Labour party needs to break its addiction to the welfare sacred cow

The budget is not until 2014 but already the battle lines are being drawn within the Coalition Government about where the cuts should fall. Again yesterday Tanaiste Eamon Gilmore said firmly that social welfare rates must remain untouched and that the spare cash from the Promissory Notes should be used to sustain this, rather than be used for an overall jobs stimulus as FG had hoped and which would seem the most sensible option to many of us. Or even, God help us, a possible income let-off for the hard pressed coping classes, who have been hit by a raft of cuts and stealth taxes.

No one wants to be hard hearted but welfare rates, through their many different accrued benefits- are still too high in Ireland and are simply unsustainable. The dole, with potential extras, especially for young families, is at such a level that SME’s are finding it hard to get people to work for new companies, at the modest salaries of our post-boom economy. We need to introduce proper job seeker assistants, as the EU recently told Minister Burton, and start reducing long term benefits to get people incentivised to come off welfare. But Gilmore and his party seem to be wedded to the welfare sacred cow, even to the extent of paying for it with money that could otherwise create jobs!

Welfare, not jobs seems to be the Labour priority. And so, even the usually tame European Commission slammed the Governments’ lack of provision of proper ‘job seeker’ experts to get people off the dole. The EC discovered that there were only 300 case workers dealing with over 400,000 people on the live register, with an expected rise to 600 by the end of 2013 and perhaps 800 in 2014. Paltry. And this was an increase due to be reached through the redeployment of existing staff, most of whom do not have the required qualifications. “Rapid decisions and actions on the possible outsourcing of some services are therefore needed,” demanded the EC. And as for the promise to open 43 ‘one-stop-shops’ for the unemployed by the end of the year, this has fallen well short of the target.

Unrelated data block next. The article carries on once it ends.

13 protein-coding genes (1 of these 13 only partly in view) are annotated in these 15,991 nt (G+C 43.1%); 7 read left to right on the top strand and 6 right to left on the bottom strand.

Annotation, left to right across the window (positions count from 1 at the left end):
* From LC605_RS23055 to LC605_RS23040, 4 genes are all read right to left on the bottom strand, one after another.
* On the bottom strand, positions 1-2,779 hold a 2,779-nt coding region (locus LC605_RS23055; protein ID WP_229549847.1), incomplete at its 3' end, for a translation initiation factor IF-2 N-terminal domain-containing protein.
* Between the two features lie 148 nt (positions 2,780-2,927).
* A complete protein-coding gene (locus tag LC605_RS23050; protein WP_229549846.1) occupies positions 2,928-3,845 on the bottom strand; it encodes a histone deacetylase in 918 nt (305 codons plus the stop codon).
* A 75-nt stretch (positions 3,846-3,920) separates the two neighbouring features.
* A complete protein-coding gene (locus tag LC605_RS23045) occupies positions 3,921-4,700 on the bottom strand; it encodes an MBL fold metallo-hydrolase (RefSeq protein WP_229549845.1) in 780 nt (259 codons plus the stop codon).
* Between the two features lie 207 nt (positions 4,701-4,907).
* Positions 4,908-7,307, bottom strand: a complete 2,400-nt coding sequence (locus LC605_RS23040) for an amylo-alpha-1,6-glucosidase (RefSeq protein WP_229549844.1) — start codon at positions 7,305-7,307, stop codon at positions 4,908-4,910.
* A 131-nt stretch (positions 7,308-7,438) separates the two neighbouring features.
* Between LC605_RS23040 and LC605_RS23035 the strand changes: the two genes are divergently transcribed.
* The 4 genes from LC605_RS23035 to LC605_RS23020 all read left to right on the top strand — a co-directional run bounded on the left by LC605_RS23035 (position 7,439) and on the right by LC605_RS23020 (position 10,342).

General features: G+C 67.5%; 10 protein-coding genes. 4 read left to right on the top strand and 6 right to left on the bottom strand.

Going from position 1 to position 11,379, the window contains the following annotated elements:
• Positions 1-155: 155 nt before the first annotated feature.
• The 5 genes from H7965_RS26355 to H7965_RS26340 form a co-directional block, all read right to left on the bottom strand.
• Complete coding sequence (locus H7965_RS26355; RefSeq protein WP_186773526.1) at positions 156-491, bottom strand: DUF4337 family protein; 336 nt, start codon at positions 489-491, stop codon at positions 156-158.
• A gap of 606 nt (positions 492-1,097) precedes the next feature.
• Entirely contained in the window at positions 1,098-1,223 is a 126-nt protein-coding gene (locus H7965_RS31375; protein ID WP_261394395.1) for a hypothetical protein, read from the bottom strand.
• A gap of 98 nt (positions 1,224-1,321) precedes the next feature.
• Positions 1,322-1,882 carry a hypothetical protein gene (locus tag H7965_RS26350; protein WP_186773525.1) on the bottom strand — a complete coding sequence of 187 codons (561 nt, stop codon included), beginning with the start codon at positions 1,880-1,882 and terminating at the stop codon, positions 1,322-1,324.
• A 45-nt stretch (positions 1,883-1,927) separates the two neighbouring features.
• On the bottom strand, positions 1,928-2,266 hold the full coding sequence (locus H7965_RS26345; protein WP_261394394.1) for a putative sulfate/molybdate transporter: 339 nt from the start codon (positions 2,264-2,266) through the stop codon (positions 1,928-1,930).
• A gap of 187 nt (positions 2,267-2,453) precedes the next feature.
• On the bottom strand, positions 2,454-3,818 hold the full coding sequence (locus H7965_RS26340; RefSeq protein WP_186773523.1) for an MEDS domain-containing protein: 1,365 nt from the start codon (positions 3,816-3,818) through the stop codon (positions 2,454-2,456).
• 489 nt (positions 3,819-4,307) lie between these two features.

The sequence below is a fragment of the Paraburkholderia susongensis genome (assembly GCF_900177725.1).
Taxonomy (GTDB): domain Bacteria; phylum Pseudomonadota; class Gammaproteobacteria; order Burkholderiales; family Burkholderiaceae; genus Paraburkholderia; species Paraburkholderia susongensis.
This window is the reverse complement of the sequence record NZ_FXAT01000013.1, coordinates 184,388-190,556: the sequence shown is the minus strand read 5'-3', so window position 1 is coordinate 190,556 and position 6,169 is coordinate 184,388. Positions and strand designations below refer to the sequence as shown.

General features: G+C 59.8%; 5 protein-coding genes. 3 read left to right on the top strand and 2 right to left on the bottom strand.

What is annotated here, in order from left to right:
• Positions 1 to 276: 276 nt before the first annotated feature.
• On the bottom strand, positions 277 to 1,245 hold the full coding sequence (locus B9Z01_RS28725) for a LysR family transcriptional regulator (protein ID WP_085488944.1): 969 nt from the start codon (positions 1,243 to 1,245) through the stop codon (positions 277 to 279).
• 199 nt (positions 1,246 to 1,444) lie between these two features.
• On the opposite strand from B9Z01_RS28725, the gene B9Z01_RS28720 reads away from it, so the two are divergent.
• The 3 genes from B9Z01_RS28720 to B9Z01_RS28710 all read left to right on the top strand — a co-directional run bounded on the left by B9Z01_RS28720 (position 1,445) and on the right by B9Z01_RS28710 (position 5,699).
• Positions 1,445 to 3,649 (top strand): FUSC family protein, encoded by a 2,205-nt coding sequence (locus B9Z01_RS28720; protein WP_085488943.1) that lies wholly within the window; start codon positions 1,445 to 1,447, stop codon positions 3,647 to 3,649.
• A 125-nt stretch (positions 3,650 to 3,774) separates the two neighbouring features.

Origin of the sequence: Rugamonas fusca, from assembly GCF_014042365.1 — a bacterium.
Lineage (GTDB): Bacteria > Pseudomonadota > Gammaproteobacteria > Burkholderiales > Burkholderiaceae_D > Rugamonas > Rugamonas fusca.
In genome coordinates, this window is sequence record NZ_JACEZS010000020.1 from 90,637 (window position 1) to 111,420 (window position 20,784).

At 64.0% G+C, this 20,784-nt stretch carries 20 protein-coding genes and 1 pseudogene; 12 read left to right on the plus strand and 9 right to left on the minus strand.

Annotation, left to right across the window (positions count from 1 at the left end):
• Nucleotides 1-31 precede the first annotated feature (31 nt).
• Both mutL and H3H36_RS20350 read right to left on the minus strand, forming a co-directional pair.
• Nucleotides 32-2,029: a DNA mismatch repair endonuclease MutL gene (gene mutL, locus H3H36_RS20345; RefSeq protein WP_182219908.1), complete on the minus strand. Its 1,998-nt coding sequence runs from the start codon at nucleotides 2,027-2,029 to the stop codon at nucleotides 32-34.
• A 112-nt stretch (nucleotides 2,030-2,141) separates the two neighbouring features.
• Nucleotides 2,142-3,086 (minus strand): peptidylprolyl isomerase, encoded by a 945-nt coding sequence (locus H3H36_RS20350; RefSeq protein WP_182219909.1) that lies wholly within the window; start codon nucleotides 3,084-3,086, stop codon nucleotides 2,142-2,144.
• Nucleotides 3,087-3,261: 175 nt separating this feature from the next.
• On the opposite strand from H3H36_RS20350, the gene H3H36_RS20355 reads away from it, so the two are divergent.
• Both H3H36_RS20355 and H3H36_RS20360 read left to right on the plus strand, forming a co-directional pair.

But instead of addressing these priorities Minister Burton seems to be dreaming up new ways to penalise the business community and the very people who are providing employment and trying to get the economy moving again. One was her proposal for the minimum wage level to be increased, despite the fact that we have one of the highest such rates in Europe and one which is, according to employers, deterring employers from actually taking on people – thanks to Minister Burton’s generous welfare rates.

But of course, Minister Burton is under pressure here to trim her huge welfare budget. Her big idea is to cut spending on the Family Income Supplement which costs €230m per annum, but she wants our employers, already struggling, to make up the shortfall. But why doesn’t she just bite the bullet here, and cut some of these welfare rates anyway, with proper means-testing. After all, in fairness to Joan Burton, she has already rooted out overspending and fraud in social welfare.

But, no, instead we got Burton’s other strange proposal: that unemployment benefit should be tied to what an applicant was previously earning. This would mean that a person on a large salary could be getting a very large dole payment – all paid for by the rest of us, who are still working. As if we’re not broke enough, as it is. Is this Labour’s way of making us solvent again and getting people back to work?!

The Labour party needs to lose its fixation with our welfare system and start focussing on the sort of jobs creation that will get us out of this mess. The core rates of social welfare are always going to remain untouched, but the huge overall budget for welfare has simply got to come down. This is what the Troika demanded, with good reason, and this is what we should do. Otherwise, we will never get competitive again.